The cumulative probability

As we would hope, (

However, it is difficult to solve (

Thus,

Although the temperature independence of this distribution is not immediately evident from Figure

In addition, it is worth noting that as we might expect, adding more degrees of freedom increases the average energy by a factor of

We now move on to consider the second of our example distributions. The Bose-Einstein distribution gives the energy probability density function for massive bosons above the Bose temperature

For massless bosons such as photons, the energy probability density function is [

The conditional probabilities, conditional entropies, true diversities, and case-based entropies for these distributions cannot be calculated analytically but can be calculated numerically. The results of such calculations, using the software Matlab, are shown in Figure

As with the Boltzmann distributions, we find that the distributions of diversity for the two boson systems are independent of temperature. Although the curves for the two types of boson are very similar, it is evident that the distributions of diversity do differ to some extent. For helium-4 bosons, a slightly larger fraction of particles are contained in lower diversity energy states than is the case for photons, with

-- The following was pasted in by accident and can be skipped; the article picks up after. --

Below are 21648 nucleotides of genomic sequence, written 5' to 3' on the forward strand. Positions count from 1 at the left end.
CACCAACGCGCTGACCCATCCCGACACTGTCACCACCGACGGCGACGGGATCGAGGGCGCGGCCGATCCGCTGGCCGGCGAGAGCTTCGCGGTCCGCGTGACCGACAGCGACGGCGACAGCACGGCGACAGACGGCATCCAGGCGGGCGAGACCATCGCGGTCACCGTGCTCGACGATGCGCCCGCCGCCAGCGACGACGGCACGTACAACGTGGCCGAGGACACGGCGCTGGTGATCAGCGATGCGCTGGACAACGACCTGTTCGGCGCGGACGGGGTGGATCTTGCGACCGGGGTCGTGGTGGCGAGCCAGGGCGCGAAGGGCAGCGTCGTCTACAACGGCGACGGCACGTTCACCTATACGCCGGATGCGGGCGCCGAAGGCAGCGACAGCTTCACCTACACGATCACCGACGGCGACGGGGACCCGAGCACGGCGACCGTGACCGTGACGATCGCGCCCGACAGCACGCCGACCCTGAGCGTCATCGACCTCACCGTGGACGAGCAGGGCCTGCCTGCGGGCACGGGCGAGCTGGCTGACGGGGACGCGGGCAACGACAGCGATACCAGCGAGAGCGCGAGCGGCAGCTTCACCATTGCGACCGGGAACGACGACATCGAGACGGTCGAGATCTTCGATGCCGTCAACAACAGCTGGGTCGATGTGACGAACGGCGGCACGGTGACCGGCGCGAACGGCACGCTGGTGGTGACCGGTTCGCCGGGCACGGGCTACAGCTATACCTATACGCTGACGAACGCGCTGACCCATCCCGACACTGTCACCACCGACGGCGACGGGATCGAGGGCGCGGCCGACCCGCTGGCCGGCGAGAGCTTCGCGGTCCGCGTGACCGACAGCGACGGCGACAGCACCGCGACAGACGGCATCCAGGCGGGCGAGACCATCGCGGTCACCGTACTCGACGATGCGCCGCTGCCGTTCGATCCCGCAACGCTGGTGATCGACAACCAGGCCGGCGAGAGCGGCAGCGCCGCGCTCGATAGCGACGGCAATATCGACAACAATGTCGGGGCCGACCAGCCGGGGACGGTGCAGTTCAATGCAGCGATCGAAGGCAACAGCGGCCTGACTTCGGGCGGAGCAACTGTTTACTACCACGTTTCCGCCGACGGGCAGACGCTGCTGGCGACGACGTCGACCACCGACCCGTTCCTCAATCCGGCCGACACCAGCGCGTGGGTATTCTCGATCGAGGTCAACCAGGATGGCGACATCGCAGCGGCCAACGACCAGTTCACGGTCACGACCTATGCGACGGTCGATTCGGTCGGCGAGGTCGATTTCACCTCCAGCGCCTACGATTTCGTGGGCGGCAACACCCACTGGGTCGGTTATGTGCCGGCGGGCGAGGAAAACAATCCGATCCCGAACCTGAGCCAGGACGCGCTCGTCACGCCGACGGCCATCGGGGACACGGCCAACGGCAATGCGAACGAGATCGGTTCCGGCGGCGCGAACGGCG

The final distribution we use to illustrate our approach is the Fermi-Dirac distribution:

The Fermi-Dirac distribution differs from the previous examples in that it is not simply scaled by changes in energy. Instead, its shape changes, transforming from a skewed-left distribution, with a sharp cut-off at the Fermi energy at low temperatures, to a smooth, skewed-right distribution at high temperatures. Thus, unlike the situation for Boltzmann and Bose-Einstein distributions, one would expect the distributions of diversity for fermions such as electrons to be dependent on temperature. Figure

Diversity curves for sodium electrons at a range of temperatures with

This figure shows that the degree of diversity is the highest for fermions at low temperatures; for example, at

With our renormalization complete for all three distributions, we sought next to demonstrate, albeit somewhat superficially, the utility of

In Figures

Energy density curves.

Energy density curves for Maxwell-Boltzmann 3D, Bose-Einstein Helium, Bose-Einstein Photon, and Fermi-Dirac Na 6000 K

Energy density curves for Maxwell-Boltzmann 3D, Bose-Einstein Helium, Bose-Einstein Photon, and Fermi-Dirac Na 15000000 K

However, comparison of the diversity distributions suggests that even when the energy probability density functions appear to coincide, significant physical differences remain between the systems. Figure

Superposition of all diversity curves for Boltzmann 1D, Boltzmann 3D, Bose-Einstein Helium, Bose-Einstein Photon, and Fermi-Dirac Na at 2.7 K, 300 K, 6000 K, and 15000000 K.

It is clear from Figure

Thus, the transformation from the usual probability distribution to a distribution of case-based entropy (

As we have hopefully shown in this paper, while Shannon entropy

To address these limitations, we introduced a renormalization of probability distributions based on the notion of

With our conceptualization of

The renormalization obtained will have a different shape for different distributions. In fact, a bimodal, right skewed, or other kinds of distributions will lead to a different

The authors declare that there are no conflicts of interest regarding the publication of this paper.

The authors would like to thank the following colleagues at Kent State University: (